p and the kindlings of imagination retained all the youthful impulses which made him for nearly half a century the lover of animal life and the gentle singer of the faithful and the good.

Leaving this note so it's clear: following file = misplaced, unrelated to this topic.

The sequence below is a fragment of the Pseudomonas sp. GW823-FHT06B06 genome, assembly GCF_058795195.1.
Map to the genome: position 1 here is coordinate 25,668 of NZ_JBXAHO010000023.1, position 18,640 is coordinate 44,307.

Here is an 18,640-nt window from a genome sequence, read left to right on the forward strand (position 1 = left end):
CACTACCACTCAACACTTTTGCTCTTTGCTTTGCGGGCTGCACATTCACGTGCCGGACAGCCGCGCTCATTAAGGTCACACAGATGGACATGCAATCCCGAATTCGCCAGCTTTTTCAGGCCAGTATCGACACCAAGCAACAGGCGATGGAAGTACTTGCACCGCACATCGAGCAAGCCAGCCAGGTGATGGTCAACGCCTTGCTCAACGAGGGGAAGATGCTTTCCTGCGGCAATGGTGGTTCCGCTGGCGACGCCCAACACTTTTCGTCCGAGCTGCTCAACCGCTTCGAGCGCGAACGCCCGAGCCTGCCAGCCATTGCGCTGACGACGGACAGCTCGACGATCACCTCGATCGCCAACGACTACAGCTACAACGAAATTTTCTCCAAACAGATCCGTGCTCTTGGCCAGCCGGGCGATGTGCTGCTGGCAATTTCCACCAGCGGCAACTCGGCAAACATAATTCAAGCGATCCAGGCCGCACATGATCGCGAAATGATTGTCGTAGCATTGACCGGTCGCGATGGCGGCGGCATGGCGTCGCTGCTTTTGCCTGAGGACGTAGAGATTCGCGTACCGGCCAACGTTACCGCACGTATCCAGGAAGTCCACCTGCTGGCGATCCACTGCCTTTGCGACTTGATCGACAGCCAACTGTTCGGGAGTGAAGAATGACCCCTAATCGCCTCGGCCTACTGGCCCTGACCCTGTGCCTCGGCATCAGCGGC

Comradeship was the indispensable factor in my brother's life. It was strong in his youth; it grew to be an imperative necessity in later years. In the theory that it is sometimes good to be alone he had little or no faith. Even when he was at work in his study, when it was almost essential to thought that he should be undisturbed, he was never quite content unless aware of the presence of human beings near at hand, as betrayed by their voices. It is customary to think of a poet wandering off in the great solitudes, standing alone in contemplation of the wonderful work of nature, on the cliffs overlooking the ocean, in the paths of the forest or on the mountain side. My brother was not of this order. That he was primarily and essentially a poet of humanity and not of nature does not argue that he was insensible to nat